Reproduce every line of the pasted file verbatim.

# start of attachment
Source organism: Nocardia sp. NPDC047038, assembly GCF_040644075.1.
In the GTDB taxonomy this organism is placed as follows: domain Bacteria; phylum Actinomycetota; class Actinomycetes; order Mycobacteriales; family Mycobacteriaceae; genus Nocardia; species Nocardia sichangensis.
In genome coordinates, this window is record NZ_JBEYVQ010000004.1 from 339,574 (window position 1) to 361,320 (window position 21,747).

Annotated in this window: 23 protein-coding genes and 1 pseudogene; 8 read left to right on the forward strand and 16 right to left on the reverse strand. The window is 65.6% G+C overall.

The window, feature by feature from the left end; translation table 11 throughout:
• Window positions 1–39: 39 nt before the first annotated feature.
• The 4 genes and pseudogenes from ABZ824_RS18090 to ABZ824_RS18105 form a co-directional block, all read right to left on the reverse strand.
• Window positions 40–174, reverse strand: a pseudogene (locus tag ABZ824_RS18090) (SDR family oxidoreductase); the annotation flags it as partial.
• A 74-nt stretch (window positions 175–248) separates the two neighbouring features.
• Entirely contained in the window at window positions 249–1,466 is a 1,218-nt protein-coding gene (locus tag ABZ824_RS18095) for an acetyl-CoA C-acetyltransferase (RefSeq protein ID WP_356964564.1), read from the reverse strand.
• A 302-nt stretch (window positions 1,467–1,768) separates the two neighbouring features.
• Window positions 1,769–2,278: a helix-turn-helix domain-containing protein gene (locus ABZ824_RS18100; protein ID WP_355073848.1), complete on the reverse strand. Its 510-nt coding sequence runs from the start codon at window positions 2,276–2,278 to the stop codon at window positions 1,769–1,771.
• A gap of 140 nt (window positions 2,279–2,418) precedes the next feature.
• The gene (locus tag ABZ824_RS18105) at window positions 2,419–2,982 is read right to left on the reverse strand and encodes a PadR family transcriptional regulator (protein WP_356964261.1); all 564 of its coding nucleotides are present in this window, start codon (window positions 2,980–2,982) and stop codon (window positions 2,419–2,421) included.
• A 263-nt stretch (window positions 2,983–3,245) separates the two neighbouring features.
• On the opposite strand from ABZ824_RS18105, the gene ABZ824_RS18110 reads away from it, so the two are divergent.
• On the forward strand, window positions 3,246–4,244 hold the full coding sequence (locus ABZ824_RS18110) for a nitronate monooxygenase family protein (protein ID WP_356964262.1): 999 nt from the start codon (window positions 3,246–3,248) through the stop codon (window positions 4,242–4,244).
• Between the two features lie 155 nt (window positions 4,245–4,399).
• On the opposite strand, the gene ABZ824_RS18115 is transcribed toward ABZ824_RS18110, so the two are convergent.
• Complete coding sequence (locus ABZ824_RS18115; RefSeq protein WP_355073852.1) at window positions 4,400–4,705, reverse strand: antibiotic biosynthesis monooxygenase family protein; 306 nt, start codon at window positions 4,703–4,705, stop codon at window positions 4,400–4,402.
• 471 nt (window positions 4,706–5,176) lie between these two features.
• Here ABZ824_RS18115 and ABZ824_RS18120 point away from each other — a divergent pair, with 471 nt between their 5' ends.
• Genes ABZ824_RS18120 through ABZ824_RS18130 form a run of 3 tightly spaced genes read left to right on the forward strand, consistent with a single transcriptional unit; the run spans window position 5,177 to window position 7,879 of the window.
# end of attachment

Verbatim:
Source organism: Nocardia sp. NPDC047038, assembly GCF_040644075.1.
In the GTDB taxonomy this organism is placed as follows: domain Bacteria; phylum Actinomycetota; class Actinomycetes; order Mycobacteriales; family Mycobacteriaceae; genus Nocardia; species Nocardia sichangensis.
In genome coordinates, this window is record NZ_JBEYVQ010000004.1 from 339,574 (window position 1) to 361,320 (window position 21,747).

Annotated in this window: 23 protein-coding genes and 1 pseudogene; 8 read left to right on the forward strand and 16 right to left on the reverse strand. The window is 65.6% G+C overall.

The window, feature by feature from the left end; translation table 11 throughout:
• Window positions 1–39: 39 nt before the first annotated feature.
• The 4 genes and pseudogenes from ABZ824_RS18090 to ABZ824_RS18105 form a co-directional block, all read right to left on the reverse strand.
• Window positions 40–174, reverse strand: a pseudogene (locus tag ABZ824_RS18090) (SDR family oxidoreductase); the annotation flags it as partial.
• A 74-nt stretch (window positions 175–248) separates the two neighbouring features.
• Entirely contained in the window at window positions 249–1,466 is a 1,218-nt protein-coding gene (locus tag ABZ824_RS18095) for an acetyl-CoA C-acetyltransferase (RefSeq protein ID WP_356964564.1), read from the reverse strand.
• A 302-nt stretch (window positions 1,467–1,768) separates the two neighbouring features.
• Window positions 1,769–2,278: a helix-turn-helix domain-containing protein gene (locus ABZ824_RS18100; protein ID WP_355073848.1), complete on the reverse strand. Its 510-nt coding sequence runs from the start codon at window positions 2,276–2,278 to the stop codon at window positions 1,769–1,771.
• A gap of 140 nt (window positions 2,279–2,418) precedes the next feature.
• The gene (locus tag ABZ824_RS18105) at window positions 2,419–2,982 is read right to left on the reverse strand and encodes a PadR family transcriptional regulator (protein WP_356964261.1); all 564 of its coding nucleotides are present in this window, start codon (window positions 2,980–2,982) and stop codon (window positions 2,419–2,421) included.
• A 263-nt stretch (window positions 2,983–3,245) separates the two neighbouring features.
• On the opposite strand from ABZ824_RS18105, the gene ABZ824_RS18110 reads away from it, so the two are divergent.
• On the forward strand, window positions 3,246–4,244 hold the full coding sequence (locus ABZ824_RS18110) for a nitronate monooxygenase family protein (protein ID WP_356964262.1): 999 nt from the start codon (window positions 3,246–3,248) through the stop codon (window positions 4,242–4,244).
• Between the two features lie 155 nt (window positions 4,245–4,399).
• On the opposite strand, the gene ABZ824_RS18115 is transcribed toward ABZ824_RS18110, so the two are convergent.
• Complete coding sequence (locus ABZ824_RS18115; RefSeq protein WP_355073852.1) at window positions 4,400–4,705, reverse strand: antibiotic biosynthesis monooxygenase family protein; 306 nt, start codon at window positions 4,703–4,705, stop codon at window positions 4,400–4,402.
• 471 nt (window positions 4,706–5,176) lie between these two features.
• Here ABZ824_RS18115 and ABZ824_RS18120 point away from each other — a divergent pair, with 471 nt between their 5' ends.
• Genes ABZ824_RS18120 through ABZ824_RS18130 form a run of 3 tightly spaced genes read left to right on the forward strand, consistent with a single transcriptional unit; the run spans window position 5,177 to window position 7,879 of the window.